The attorney for an airline pilot punished by the Transportation Security Administration for posting critical YouTube videos accused the federal government Friday of overreacting by sending agents to his client's house in a "show of force."
The California pilot, who has not provided his name, had been part of a federal security program allowing him to carry a gun in the cockpit. But after he recorded and posted online footage in which he criticized airport security, federal agents showed up at his house to confiscate his weapon.
Attorney Don Werno called the response "unfortunate" in an interview with Fox News on Friday.
"Pilots are the primary line of defense in case a terrorist tries to take over an aircraft, so rather than embracing the pilot's suggestion that we have a major national security problem, they send four federal Air Marshals to his house in a show of force to retrieve a weapon that we could have quite frankly FedEx-ed back to them for $20," Werno said.
He said Homeland Secretary Janet Napolitano's office so far has not provided a clear answer on whether his client broke any rules.
"To date we've gotten some very vague, convoluted answers, and I think it's clear to me that they really don't know what he's done other than to embarrass TSA by quite frankly being a hero," he said.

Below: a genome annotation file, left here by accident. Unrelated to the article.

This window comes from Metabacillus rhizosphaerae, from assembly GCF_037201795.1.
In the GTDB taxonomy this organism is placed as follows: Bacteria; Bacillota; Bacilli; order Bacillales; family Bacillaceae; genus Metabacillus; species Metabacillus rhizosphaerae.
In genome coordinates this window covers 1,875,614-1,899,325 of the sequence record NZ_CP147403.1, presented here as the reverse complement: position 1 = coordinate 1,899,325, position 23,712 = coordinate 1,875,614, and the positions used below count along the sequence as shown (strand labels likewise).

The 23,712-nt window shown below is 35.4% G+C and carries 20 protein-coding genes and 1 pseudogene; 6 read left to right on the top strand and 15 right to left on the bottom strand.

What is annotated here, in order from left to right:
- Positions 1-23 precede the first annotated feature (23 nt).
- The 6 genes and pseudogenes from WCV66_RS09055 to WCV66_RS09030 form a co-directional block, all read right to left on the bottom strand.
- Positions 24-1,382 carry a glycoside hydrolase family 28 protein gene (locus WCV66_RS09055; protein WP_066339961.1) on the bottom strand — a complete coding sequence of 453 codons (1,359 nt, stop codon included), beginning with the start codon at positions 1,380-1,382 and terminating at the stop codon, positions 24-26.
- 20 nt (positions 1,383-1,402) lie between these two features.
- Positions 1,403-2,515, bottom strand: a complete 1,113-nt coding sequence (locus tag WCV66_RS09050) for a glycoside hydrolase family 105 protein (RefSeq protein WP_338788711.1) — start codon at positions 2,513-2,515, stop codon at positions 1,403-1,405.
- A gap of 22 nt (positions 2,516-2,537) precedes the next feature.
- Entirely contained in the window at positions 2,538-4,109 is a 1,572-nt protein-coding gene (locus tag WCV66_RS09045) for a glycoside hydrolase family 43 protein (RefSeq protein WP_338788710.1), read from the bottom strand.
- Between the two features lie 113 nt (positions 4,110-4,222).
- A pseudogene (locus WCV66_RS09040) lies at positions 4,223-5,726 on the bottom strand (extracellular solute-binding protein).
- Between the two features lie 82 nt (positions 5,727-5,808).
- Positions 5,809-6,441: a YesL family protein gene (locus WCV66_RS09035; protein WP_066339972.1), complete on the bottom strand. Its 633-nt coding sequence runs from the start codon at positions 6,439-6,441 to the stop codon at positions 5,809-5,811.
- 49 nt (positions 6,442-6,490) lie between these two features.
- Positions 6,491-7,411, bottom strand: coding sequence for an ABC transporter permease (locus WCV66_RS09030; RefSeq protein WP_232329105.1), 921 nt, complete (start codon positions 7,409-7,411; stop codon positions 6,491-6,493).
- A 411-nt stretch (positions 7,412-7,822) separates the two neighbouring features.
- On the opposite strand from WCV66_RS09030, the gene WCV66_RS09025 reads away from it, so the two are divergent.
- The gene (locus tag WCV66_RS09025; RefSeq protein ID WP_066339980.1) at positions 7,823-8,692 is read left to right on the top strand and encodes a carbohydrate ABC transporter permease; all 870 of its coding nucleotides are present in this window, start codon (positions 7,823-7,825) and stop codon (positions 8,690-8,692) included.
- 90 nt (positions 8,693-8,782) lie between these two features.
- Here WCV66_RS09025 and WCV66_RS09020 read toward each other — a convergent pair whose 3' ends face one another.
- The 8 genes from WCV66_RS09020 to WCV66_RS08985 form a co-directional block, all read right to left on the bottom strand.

The TSA said in a statement that it is "confident" in its airport security measures, adding that all pilots who are part of the program authorizing them to carry a weapon are expected to keep "sensitive security information" as a condition of their participation.
Though the TSA initially opened an investigation, the unidentified pilot told News10 in Sacramento that he has resigned as part of the Federal Flight Deck Officer program.
The videos he posted raised questions about the security procedures required for ground crews.
In one video, he said that the crews only had to swipe a card and pass through one door to access sensitive areas.
"As you can see, airport security is kind of a farce," he said in a video shot at the San Francisco airport.
Werno said his client pointed out a "major security problem," and that the TSA continues to spend billions on high-tech equipment "when the ground crews go relatively unchecked at all."